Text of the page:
The Pakistani ship MV Swat, with a massive consignment of Chinese arms and ammunition, was docked Chittagong port for some time. The stevedores refused to unload it, and the local people erected many a barricade from port to Bayezid Bostami, intending to prevent the arms from reaching the cantonment. Captain Enam Chowdhury of EBRC was responsible for unloading the consignment. He reported his helplessness to the new EBRC commandant Brigadier Ansari. Former Bengali commandant Brigadier A R Majumdar was flown off to Dhaka in the name of consultation a few days earlier. He never returned.
Ansari asked Janjua for help in the unloading and sent a large navy truck with a few naval personnel to 8 Bengal in the afternoon of March 25, 1971. Janjua ordered Khaliquzzaman to take a company to the port, but Khaliquzzaman said that he could accommodate only a platoon in the truck. Janjua asked him to take whatever he could, and the rest would follow. By evening, about 30 persons were ready, but they had no weapons.
The Bengalis in the military and police by then had been disarmed, and the Kotes (armory) were sealed under instructions from higher authorities.
Khaliquzzaman argued with Janjua that under the explosive political situation, it would be dangerous to move into the city and port areas without weapons. Janjua had to give in, and the Kote was opened. Khaliquzzaman later told me that the ploy was to open the Kote and get the weapons for his troops.
Meanwhile, Janjua devised a different plan. Around 8 pm, he called his Second in Command.
“Zia, I think you should go to the port with the troops,” he asked.
Zia thought for a while and then tried to avoid the duty, saying he had important tasks to do in the unit. As the Commanding Officer insisted, he grudgingly agreed to go to the port. Janjua assigned Punjabi officer Lieutenant Azam to accompany Zia and ensured he sat with Zia in front.
After Zia left for the port, Khaliquzzaman and Oli discussed the matter and suspected a conspiracy behind the move. Zia was too senior an officer to be detailed on fatigue duty. Moreover, why was a Punjabi officer asked to escort Zia? Disarming the Bengalis, sealing of Kotes, transfer of 8 Bengal to Multan at a time when plane and shiploads of Punjabi troops were landing in East Pakistan on the one hand, and no progress in political talks between the central and Awami League leaders on the other, pointed towards an imminent military crackdown. Plenty of rumors were already in the air.
Shamsher and Mahfuz were on patrol duty near Bayezid Bostami and K Rahman industrial area, south of Chittagong Cantonment. Around 10 pm, they brought the news that 20 Baluch and 31 Punjab regiments had attacked the unarmed Bengalis in the EBRC, and were planning to advance towards 8 Bengal in Sholashahar. Pakistan military commenced Operation Search Light, designed to annihilate the Bengalis.
The two captains had a premonition that Zia was not to return to the unit and that they needed to act fast. Otherwise, Zia could be lost forever. While Oli was quietly getting the unit ready for any consequences, Khaliquzzaman got a pick-up truck and rushed to the port to intercept Zia. Luckily, Zia’s team could not go much further, as it had to clear barricades after barricades on the way. They met at Dewanhat level crossing area. A tense Zia was smoking a cigarette (Zia was a light smoker then, but quit later) standing by the side of the navy truck, whose engine was kept running. Lieutenant Azam and a Navy officer were supervising the troops in clearing the barricade, at a distance ahead.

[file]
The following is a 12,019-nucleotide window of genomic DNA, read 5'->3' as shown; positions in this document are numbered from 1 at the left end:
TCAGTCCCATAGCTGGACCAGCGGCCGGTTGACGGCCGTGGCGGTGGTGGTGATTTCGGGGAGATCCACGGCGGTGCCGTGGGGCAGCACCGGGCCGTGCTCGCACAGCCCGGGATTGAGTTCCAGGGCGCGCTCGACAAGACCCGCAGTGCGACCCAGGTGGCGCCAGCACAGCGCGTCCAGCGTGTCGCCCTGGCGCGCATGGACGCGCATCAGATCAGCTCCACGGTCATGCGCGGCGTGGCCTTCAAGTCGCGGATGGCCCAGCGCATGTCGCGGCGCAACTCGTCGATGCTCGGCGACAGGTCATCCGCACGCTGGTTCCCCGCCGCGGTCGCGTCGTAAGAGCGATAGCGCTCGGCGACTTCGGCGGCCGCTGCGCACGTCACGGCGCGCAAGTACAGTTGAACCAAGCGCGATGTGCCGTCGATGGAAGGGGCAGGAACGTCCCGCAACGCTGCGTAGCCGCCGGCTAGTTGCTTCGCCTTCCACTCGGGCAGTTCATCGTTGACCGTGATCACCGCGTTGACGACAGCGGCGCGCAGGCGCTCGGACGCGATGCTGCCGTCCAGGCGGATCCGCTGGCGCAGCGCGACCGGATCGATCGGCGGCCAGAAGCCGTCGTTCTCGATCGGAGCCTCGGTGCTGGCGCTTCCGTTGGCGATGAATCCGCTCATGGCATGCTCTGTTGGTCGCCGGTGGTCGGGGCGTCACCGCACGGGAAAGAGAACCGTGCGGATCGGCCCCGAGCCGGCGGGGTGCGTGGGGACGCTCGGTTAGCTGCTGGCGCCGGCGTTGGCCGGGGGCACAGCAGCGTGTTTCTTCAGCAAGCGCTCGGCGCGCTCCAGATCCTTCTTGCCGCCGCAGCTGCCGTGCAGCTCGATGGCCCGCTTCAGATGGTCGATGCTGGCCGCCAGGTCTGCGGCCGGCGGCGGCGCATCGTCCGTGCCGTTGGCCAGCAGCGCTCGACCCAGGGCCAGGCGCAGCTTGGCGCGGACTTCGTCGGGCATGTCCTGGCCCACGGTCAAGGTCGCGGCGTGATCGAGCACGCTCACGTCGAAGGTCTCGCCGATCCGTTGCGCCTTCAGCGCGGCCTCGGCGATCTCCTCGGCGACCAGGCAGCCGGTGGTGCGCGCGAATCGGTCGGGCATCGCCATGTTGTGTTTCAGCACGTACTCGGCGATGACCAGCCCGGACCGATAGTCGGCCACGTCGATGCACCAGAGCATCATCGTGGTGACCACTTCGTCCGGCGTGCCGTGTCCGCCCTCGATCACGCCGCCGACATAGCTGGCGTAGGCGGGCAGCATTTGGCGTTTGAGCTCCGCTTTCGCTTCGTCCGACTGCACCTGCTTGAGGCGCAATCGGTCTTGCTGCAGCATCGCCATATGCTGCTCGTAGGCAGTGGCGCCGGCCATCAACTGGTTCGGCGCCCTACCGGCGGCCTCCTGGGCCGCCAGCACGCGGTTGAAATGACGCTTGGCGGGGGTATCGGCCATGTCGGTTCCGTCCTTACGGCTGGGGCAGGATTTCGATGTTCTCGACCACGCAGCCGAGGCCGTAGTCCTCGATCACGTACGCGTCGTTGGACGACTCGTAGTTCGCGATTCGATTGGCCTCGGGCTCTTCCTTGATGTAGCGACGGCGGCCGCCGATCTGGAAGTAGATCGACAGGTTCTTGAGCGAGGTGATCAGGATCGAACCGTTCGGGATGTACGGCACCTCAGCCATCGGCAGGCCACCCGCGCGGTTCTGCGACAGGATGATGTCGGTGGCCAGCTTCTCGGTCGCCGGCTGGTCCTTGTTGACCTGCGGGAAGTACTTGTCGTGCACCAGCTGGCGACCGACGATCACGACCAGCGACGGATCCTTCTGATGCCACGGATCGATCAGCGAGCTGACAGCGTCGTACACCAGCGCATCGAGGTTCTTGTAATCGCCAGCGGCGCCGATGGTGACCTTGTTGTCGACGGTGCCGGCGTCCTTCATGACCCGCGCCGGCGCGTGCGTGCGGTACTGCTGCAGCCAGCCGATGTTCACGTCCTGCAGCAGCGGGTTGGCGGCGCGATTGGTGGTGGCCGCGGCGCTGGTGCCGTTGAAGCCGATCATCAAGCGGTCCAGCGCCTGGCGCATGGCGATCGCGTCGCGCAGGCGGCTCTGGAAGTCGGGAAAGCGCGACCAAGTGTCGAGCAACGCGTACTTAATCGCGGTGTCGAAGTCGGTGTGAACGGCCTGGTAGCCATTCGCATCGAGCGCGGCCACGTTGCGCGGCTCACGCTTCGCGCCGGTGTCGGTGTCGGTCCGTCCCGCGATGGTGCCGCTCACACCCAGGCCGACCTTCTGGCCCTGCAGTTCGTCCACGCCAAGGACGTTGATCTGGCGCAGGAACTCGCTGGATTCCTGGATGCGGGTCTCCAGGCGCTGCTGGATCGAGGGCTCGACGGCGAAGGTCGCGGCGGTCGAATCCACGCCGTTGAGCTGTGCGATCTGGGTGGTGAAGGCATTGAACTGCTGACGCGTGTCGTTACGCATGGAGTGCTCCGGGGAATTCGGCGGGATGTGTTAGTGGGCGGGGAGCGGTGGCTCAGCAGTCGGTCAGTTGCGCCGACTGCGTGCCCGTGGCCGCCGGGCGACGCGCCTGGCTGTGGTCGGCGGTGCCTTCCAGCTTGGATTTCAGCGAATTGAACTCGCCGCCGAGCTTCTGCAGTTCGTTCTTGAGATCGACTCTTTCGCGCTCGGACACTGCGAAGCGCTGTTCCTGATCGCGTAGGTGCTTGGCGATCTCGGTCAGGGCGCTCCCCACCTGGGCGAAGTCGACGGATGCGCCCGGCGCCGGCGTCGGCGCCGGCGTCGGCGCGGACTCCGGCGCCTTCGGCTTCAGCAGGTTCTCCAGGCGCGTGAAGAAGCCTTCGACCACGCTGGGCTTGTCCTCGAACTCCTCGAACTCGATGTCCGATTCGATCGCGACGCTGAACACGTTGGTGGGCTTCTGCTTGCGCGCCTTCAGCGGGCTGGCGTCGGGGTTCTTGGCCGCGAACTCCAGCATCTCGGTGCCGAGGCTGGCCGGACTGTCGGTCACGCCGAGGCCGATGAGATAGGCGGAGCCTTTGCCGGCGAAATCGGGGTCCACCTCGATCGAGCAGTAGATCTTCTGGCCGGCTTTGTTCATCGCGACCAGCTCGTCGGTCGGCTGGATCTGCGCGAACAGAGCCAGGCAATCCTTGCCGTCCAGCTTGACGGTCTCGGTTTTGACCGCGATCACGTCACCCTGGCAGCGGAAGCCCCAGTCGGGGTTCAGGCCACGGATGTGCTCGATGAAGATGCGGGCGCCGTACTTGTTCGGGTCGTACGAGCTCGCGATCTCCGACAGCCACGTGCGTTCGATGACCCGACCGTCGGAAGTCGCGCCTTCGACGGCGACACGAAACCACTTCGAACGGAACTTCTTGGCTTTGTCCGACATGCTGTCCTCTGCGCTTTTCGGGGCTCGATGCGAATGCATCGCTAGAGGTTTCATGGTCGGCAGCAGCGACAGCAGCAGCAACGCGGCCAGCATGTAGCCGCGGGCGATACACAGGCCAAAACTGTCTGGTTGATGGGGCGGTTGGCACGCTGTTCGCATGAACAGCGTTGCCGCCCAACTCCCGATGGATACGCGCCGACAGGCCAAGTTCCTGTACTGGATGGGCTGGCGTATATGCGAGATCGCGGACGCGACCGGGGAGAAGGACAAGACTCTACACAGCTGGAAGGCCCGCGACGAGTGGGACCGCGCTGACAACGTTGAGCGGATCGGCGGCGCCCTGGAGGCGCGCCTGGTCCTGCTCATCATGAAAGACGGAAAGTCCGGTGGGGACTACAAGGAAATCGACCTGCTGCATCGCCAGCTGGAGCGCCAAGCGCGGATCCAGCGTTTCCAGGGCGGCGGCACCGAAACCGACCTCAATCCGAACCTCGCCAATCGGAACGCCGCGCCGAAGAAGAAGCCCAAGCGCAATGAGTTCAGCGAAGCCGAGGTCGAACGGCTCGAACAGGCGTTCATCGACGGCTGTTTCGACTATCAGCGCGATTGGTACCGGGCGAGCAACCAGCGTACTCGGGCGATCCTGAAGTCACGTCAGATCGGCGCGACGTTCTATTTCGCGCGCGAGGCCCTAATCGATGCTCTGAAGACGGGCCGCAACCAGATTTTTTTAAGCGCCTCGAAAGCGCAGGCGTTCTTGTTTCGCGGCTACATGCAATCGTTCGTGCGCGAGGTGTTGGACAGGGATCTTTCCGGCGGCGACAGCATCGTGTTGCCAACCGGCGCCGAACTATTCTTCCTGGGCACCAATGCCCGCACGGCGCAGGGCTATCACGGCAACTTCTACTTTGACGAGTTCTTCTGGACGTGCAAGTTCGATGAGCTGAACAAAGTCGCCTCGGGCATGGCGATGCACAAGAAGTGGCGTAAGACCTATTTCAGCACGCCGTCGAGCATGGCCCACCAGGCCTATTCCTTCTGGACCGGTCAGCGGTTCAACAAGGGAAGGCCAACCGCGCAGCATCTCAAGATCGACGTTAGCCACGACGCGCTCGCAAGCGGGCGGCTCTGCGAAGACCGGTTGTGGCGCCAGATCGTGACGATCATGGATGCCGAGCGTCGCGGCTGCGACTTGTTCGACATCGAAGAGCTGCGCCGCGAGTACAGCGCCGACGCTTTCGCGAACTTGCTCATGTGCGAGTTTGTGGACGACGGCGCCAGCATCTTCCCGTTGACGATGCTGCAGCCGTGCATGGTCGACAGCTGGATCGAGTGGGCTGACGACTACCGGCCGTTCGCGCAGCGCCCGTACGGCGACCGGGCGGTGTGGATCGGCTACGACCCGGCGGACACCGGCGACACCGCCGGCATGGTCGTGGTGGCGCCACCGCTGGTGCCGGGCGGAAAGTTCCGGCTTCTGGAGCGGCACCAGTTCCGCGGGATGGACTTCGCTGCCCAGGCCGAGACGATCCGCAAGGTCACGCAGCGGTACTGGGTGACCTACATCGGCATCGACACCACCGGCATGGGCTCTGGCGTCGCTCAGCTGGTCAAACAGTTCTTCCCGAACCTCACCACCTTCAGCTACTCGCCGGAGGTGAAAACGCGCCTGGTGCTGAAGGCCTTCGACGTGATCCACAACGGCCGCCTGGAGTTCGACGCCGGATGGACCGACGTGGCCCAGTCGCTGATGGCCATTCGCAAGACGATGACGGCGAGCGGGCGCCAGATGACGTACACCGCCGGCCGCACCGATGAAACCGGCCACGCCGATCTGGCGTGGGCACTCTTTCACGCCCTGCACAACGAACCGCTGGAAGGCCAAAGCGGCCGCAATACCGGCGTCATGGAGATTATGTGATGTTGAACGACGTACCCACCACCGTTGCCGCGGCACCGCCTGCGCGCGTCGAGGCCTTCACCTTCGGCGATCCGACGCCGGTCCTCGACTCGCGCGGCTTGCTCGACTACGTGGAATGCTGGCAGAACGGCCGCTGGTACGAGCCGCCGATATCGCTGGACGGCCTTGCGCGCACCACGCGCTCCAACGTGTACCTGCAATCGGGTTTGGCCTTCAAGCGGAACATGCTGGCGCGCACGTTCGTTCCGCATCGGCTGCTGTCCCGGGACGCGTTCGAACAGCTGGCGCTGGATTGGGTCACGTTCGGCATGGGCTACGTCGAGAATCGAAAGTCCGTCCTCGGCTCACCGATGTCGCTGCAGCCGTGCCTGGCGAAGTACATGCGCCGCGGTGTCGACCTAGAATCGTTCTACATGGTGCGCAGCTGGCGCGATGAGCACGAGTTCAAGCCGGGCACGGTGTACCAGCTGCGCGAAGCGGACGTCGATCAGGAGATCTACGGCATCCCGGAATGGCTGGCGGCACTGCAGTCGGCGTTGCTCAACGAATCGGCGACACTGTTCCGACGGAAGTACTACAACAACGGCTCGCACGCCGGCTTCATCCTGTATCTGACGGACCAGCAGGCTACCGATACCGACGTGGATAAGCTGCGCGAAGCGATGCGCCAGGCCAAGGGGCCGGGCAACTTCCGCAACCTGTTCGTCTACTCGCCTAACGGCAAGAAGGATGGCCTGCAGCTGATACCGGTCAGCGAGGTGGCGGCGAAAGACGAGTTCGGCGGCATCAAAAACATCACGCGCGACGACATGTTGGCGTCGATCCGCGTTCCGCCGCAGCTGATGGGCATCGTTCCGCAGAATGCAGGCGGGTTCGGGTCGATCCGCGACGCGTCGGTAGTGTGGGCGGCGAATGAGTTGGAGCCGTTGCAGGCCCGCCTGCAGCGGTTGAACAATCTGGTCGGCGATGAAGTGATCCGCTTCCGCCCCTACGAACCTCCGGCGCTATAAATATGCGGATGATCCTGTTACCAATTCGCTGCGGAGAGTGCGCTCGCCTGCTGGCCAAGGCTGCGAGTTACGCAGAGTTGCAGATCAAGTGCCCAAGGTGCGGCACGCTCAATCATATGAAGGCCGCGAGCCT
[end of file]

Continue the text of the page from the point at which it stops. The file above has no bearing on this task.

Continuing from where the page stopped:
Khaliquzzaman quietly approached Zia, briefed him on the latest situation, and said that the unit was ready for his instruction. Zia thought for a while and then roared between his teeth, “In that case, we revolt.” Immediately afterward, he casually but quietly walked to Azam and said that Khaliquzzaman brought a message from the CO that they did not need to go to the port and should return to the unit immediately. Azam did not suspect any foul play and followed Zia’s instructions. They returned to the unit.
Upon arrival at the unit, Zia quickly took a rifle from one of the soldiers and arrested Azam. Other Pakistani officers were also arrested immediately and sent to the Quarter Guard (unit prison) under commando Havildar Shafi. Zia was so angry with Janjua that he went to arrest him personally. As Janjua came out in a sleeping suit, Zia grabbed his shirt collar and said, “You bastard, you sent me to the port to be killed!”
When 20 Baluch attacked 8 Bengal, an angry lieutenant killed the Punjabi officers.
As Major Shawkat was new in the unit, other officers could not take him into confidence at first. Some young officers were not sure if Shawkat, with his fair complexion and stylish mustache, was a Bengali at all. He was at his quarters and knew nothing about all that was going in the unit at that moment. Zia went to Shawkat, who was reading a book, and asked if he would join the revolt. Shawkat thought for a while and then decided to join the group.
Though 8 Bengal troops readied themselves to meet the attackers, they were outnumbered. Zia decided to fall back to Kalurghat and reorganize. They fought pitched battles and suffered heavy casualties in the process. Captain Harun Ahmed Chowdhury, an officer of Rifles, came from Cox’s Bazar and joined Zia, Shamsher and others were seriously wounded. They were captured by the Pakistanis and remained confined in the hospital.